3. Fanaroff and Martin’s Neonatal and Perinatal Medicine 8th edition, Vol.2: p-1541.
  4. AnthonyJ.Plzza and Barbara J. Stool The new born infant, Digestive system disorders: Jaundice and hyperbilirubinemia in the newborn. In: Richard E. Behrman, Robert M. Kliegman, Hal B., Bonita F. Stanton, Editors, Nelson Textbook of Pediatrics: 18th ed. Philadelphia: Saunders Elsevier; 2008, p756-766.
  5. Bhutani VK, Jonhson LH, Sevieri EM. Predictive ability of a predischarge hour-specific serum bilirubin for subsequent significant hyperbilirunbinemia in healthy term and near term newborns. Pediatrics 1999; 103:6-14.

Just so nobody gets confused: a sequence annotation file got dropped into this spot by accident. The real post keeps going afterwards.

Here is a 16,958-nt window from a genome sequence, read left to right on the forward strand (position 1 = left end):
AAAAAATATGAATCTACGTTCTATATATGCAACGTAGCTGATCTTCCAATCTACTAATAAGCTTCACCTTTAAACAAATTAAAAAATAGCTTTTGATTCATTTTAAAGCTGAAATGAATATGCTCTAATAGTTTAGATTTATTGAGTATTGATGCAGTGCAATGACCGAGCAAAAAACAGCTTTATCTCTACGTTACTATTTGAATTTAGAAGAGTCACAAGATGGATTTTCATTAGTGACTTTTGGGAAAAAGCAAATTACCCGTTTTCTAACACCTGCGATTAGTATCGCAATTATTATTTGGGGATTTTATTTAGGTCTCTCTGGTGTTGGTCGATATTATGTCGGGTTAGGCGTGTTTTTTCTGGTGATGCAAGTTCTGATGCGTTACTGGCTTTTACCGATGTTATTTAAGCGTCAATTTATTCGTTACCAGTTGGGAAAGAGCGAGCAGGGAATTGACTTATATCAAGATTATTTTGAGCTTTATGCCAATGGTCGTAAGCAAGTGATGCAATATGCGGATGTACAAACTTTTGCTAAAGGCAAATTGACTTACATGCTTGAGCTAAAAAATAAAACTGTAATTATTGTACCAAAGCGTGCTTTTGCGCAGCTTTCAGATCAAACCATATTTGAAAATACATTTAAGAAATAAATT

6. Sun G; Wang YL; Liang JF; DU LZ. Predictive value of umbilical cord blood bilirubin level for subsequent neonatal jaundice.] Zhonghua Er Ke Za Zhi (Chinese J Ped) 2007; 45(11):848-52.
  7. Bernalda AJ, Segre C.A. Bilirubin dosage in cord blood: could it predict neonatal hyperbilirubinemia? Sao Paulo Med J 2004; 122:99-10317.
  8. Shaker K.Gatea. Cord bilirubin level as predictor for Newborns at Risk for postnatal Hyperbilirubinemia, Kufa Med. Journal 2009Vol.12 No. 2. P-112.